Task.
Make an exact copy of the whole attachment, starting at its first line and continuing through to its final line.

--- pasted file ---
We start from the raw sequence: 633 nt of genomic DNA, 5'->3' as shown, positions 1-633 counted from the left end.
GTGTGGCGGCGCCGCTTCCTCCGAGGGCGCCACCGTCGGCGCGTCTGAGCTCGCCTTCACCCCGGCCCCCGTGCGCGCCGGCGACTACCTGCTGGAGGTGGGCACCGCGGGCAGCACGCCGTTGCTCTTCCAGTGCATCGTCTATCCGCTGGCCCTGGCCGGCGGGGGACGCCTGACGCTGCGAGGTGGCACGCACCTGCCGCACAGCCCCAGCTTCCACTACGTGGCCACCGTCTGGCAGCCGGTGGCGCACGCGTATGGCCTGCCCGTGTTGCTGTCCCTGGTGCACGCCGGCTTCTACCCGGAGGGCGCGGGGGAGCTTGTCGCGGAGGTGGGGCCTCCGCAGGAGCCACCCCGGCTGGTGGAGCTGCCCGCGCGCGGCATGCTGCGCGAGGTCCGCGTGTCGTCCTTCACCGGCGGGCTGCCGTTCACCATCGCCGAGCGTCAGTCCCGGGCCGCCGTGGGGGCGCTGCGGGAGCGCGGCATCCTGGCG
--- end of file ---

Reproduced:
We start from the raw sequence: 633 nt of genomic DNA, 5'->3' as shown, positions 1-633 counted from the left end.
GTGTGGCGGCGCCGCTTCCTCCGAGGGCGCCACCGTCGGCGCGTCTGAGCTCGCCTTCACCCCGGCCCCCGTGCGCGCCGGCGACTACCTGCTGGAGGTGGGCACCGCGGGCAGCACGCCGTTGCTCTTCCAGTGCATCGTCTATCCGCTGGCCCTGGCCGGCGGGGGACGCCTGACGCTGCGAGGTGGCACGCACCTGCCGCACAGCCCCAGCTTCCACTACGTGGCCACCGTCTGGCAGCCGGTGGCGCACGCGTATGGCCTGCCCGTGTTGCTGTCCCTGGTGCACGCCGGCTTCTACCCGGAGGGCGCGGGGGAGCTTGTCGCGGAGGTGGGGCCTCCGCAGGAGCCACCCCGGCTGGTGGAGCTGCCCGCGCGCGGCATGCTGCGCGAGGTCCGCGTGTCGTCCTTCACCGGCGGGCTGCCGTTCACCATCGCCGAGCGTCAGTCCCGGGCCGCCGTGGGGGCGCTGCGGGAGCGCGGCATCCTGGCG